After three decades of little change in the chemotherapy agents to treat advanced bladder cancer, innovative immunotherapy agents are bringing new hope to these patients.
Since 2016, the FDA has approved five checkpoint inhibitors as second-line treatment—and two of those as first-line treatment for patients who cannot tolerate platinum-based chemotherapy. They may extend the lives of patients who were otherwise out of options. And there are additional treatments on the horizon and in clinical trials, according to Michael R. Harrison, MD, a Duke medical oncologist.
Harrison was with a patient on the afternoon the FDA announced it had approved atezolizumab, the first of the checkpoint inhibitors for bladder cancer: “When I told her about it, she broke down crying because it was such a significant event, to go from not really having any options to having this new option.”
The immunotherapy checkpoint inhibitors—atezolizumab, pembrolizumab, nivolumab, durvalumab, and avelumab—share a focus on inhibiting the programmed-cell death ligand-1 (PD-L1) pathway as a way of switching on the body’s immune system to attack the cancer.
Some 30% to 50% of patients are ineligible for the standard first-line treatment of cisplatin chemotherapy because of issues like renal insufficiency, and atezolizumab and pembrolizumab are also FDA-approved as first-line treatment in these patients.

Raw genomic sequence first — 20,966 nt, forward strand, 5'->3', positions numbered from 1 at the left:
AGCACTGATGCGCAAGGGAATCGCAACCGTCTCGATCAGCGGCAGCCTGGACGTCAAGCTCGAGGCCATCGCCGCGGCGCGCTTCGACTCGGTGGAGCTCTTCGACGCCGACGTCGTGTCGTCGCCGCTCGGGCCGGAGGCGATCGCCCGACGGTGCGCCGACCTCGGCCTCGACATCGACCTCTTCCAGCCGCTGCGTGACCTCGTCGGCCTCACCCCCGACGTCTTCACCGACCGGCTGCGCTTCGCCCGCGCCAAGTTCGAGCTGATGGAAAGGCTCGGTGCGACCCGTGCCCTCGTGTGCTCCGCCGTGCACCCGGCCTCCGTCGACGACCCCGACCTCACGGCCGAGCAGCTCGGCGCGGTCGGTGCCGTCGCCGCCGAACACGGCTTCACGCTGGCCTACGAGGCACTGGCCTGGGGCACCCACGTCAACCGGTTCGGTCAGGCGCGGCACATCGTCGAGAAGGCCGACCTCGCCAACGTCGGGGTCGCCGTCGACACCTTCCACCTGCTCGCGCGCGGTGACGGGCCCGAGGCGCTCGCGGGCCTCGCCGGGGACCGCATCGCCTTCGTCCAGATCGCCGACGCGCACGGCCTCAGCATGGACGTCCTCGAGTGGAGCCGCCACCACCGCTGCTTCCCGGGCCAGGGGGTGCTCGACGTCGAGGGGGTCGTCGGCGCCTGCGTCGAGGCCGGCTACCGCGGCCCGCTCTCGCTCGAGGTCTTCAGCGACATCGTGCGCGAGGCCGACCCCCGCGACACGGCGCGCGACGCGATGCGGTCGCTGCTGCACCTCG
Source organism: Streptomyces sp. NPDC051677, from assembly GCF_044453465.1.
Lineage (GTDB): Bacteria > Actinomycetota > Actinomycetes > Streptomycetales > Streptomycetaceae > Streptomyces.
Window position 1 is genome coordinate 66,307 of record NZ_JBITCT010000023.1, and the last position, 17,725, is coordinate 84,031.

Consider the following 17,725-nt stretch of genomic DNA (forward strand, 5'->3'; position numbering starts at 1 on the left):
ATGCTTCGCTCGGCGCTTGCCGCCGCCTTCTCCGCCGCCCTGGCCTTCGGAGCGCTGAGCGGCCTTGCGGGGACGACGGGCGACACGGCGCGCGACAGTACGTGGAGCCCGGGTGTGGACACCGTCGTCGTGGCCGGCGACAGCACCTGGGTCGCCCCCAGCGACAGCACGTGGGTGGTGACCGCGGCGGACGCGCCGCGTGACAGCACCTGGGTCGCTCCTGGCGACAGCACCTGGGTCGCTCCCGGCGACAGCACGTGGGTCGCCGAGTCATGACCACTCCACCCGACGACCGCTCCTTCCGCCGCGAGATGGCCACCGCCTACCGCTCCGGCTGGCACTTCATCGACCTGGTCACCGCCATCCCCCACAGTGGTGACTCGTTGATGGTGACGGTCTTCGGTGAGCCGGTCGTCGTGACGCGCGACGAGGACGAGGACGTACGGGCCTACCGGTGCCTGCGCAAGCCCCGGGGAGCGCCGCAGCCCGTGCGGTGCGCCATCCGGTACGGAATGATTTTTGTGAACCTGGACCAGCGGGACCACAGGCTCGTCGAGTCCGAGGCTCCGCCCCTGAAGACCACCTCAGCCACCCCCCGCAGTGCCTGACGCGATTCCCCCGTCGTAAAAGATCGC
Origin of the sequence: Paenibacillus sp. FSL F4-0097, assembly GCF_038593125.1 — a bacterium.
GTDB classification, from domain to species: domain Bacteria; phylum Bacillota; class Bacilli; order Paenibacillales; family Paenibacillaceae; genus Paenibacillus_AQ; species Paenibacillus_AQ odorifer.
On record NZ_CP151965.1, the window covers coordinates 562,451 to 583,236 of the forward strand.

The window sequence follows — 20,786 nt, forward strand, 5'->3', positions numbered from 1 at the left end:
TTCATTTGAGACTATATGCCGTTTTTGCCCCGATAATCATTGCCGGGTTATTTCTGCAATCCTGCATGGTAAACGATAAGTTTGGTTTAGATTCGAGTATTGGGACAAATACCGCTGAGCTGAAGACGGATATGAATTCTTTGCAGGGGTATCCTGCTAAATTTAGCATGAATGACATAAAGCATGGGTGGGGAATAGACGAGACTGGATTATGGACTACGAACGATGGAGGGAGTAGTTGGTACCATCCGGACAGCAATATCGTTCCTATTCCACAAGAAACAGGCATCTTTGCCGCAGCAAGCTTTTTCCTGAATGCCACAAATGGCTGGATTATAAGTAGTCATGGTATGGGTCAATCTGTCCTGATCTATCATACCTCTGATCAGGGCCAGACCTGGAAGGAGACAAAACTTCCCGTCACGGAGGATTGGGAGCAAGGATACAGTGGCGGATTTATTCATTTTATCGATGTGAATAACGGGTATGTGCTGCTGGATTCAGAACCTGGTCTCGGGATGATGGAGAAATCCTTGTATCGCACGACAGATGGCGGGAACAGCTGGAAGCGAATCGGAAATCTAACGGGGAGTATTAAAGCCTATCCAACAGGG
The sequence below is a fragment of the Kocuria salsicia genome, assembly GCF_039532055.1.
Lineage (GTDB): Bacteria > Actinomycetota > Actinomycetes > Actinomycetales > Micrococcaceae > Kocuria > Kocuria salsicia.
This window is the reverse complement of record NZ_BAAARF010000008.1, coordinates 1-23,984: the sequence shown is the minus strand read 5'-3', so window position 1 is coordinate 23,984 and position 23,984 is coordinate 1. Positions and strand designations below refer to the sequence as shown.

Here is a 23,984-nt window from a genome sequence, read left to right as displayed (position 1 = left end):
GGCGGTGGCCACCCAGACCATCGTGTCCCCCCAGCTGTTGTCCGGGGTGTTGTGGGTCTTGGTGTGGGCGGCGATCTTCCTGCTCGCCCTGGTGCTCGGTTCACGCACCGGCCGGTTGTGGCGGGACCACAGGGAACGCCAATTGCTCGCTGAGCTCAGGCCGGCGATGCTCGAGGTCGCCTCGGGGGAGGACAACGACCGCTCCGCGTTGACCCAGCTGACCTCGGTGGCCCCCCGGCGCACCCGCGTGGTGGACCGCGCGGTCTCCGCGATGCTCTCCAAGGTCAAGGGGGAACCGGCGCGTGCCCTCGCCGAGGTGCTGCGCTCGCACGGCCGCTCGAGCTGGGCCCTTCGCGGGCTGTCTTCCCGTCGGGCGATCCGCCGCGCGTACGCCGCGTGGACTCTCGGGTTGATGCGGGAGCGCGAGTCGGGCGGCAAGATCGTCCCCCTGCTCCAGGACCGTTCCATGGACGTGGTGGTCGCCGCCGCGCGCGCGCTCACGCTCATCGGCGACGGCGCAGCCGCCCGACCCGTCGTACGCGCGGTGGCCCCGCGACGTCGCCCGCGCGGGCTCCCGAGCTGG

Although the new agents have higher response rates than current chemotherapy, their response rates are still only at 15% to 25%, Harrison says: “But some patients experience complete responses, and others have partial responses that last a long time.” For pembrolizumab, the median duration of response in a phase III clinical trial was more than two years among patients whose cancer had progressed following platinum chemotherapy.
“Even though these immune checkpoint inhibitors are exciting, we still need other options for the many patients who don’t get a response,” Harrison says.
To that end, the immunotherapy drugs are still being tested in different sequences and combinations with various chemotherapy and targeted agents. Innovative therapies that open other lines of attack against urothelial cancer’s potential vulnerabilities are also on the horizon.
Erdafitinib was developed based on the knowledge that urothelial cancer has significant rates of somatic alterations, including mutations in fibroblast growth factor (FGFR). A gene-targeted therapy aimed at FGFR, erdafitinib received accelerated FDA approval in April 2019 for patients with susceptible FGFR3 or FGFR2 genetic alterations identified through a companion diagnostic test kit.
Enfortumab vedotin takes yet another approach. A monoclonal antibody-drug conjugate that targets a transmembrane cell adhesion molecule that is highly expressed in urothelial cancer cells, it is currently in clinical trials. It was granted “breakthrough therapy” designation by the FDA based on early trial results, and an application for approval is expected later this year.
“The explosion of clinical trials and new options on the horizon makes this a very exciting time for patients with urothelial cancer,” Harrison says.